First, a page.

You are Welcome, devised by artist Sarah Carne, is a 4 week participatory event at Tate Exchange that is asking people to consider how can art make a difference to people’s lives and society. In 2015 People United commissioned Sarah to explore the theme of Love at Southbank Centre. In this blog post Sarah introduces her new work You Are Welcome and explains how you can take part.
I last added a post in June 2016 after my mini Beach Hut 136 residency (you can read it here).
In it I was writing about a slight feeling of ambivalence towards my series of videos for the Love commission This is a Public Service Announcement. I don’t struggle with the films themselves but with their instructional nature – I ask people to look up, to say good morning, to have a moment of exchange. I ask politely, in a self deprecating manner but really I’m asking people to carry out a specific act and by implication criticising their current behaviour.
I’ve been trying to unpick this – in the blog I start by sitting on a train wondering why asking people to say good morning is annoying – I think it has something to do with my position in the videos – imparting information, large scale and above head height looking down and interrupting. Maybe it’s me struggling with the sense that I’m imposing my ideas rather than providing a space where people contribute their own.
One of the prompts for thinking about this was the general horror prompted by the London commuter who handed out badges encouraging people to talk to each other. A heartfelt positive action that was never going to get a groundswell of support. It did make me think, however, about badges – they are a brilliant, ubiquitous, cheap, democratic communicator and you don’t need to speak, to interrupt, to have confidence your statement is welcomed.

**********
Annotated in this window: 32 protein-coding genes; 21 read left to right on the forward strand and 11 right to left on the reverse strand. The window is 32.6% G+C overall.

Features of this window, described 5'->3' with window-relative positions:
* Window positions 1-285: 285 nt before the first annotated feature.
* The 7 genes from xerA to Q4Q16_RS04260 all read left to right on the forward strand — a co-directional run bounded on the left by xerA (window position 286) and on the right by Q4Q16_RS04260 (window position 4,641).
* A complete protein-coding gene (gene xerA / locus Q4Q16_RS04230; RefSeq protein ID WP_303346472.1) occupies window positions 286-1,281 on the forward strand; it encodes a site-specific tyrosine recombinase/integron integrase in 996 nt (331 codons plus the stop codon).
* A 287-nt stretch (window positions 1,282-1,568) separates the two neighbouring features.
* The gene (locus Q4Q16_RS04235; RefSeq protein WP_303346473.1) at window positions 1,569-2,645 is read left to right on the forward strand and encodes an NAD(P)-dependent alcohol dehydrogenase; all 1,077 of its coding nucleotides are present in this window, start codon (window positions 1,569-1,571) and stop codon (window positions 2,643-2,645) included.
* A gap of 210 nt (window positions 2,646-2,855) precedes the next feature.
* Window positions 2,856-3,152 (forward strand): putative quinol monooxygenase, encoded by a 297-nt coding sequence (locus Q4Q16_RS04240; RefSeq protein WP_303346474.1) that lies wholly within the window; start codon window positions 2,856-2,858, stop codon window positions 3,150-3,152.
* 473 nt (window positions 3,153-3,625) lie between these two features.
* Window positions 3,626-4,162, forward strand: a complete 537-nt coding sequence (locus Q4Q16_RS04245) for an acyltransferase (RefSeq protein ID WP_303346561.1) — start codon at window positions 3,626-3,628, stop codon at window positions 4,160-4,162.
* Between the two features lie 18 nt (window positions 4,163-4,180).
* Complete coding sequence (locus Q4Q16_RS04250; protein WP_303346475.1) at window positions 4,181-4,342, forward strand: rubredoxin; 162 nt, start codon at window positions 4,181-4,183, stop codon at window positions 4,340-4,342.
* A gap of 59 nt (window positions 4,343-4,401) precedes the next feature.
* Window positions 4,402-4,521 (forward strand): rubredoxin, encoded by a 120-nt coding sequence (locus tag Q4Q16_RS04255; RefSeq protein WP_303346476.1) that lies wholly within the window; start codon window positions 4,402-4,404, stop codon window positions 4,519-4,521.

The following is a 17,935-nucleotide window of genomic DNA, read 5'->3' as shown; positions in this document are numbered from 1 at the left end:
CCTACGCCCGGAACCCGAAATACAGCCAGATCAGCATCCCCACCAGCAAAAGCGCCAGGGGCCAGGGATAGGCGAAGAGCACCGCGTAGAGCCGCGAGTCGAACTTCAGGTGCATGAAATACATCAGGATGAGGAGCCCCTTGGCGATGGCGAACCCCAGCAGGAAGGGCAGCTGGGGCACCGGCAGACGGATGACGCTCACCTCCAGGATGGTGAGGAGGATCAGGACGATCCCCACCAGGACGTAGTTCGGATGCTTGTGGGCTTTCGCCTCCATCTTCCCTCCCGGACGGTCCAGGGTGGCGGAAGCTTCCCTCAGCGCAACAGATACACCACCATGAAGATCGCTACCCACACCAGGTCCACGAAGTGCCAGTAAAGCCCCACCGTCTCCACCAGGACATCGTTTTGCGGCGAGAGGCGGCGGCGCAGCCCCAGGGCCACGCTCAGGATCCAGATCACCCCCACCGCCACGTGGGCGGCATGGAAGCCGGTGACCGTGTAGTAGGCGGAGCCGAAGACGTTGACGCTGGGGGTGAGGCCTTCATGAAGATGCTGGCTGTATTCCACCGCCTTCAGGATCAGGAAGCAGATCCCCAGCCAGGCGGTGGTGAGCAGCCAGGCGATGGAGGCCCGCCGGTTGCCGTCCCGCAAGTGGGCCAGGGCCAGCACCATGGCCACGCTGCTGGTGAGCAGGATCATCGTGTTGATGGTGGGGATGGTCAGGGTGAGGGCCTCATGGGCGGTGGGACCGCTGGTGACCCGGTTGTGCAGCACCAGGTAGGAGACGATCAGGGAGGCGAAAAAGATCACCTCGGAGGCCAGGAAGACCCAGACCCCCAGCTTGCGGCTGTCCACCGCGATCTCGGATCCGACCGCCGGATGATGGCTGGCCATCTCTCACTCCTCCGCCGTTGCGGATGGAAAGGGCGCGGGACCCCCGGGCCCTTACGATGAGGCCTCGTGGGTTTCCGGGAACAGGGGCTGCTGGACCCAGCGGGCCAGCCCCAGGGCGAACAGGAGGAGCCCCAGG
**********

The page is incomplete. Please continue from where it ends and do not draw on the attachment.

Jump forward almost a year and You are Welcome has opened at Tate Exchange, Tate Modern. This is a 4 week participatory event I was invited to curate in which people are being asked how can art make a difference to people’s lives and society. The invitation to come to Tate Exchange and tell us what you think is all over the building, next to artworks, on wall maps and postcards and on the back of toilet doors.
Once visitors reach the space they are met by a Welcome sign translated into over 40 languages by Tate staff across all 4 sites and an invitation to tell a story about a time when art made a difference. This can be drawn, written, contributed to a sound wall, mapped on the world and voted about on a twenty foot wall. Most importantly it can also be contributed online at www.tate.org.uk/visit/tate-modern/tate-exchange
What they are also met by is one of the videos from the Southbank Centre Royal Festival Hall, This is a Public Service Announcement: Good Morning. Now on a plinth at human scale height I hope to welcome not impose. As people leave they are thanked for their contribution and offered a badge, saying good morning in a variety of languages, to offer to a stranger or friend.
I will continue to think about these questions of welcome and invitation versus instruction.
I might need another trip to Hut 136.
Visit: You are Welcome, Tate Exchange, Level 5, Tate Modern
Thursday – Sunday 12.00 – 18.00 runs until 11th June.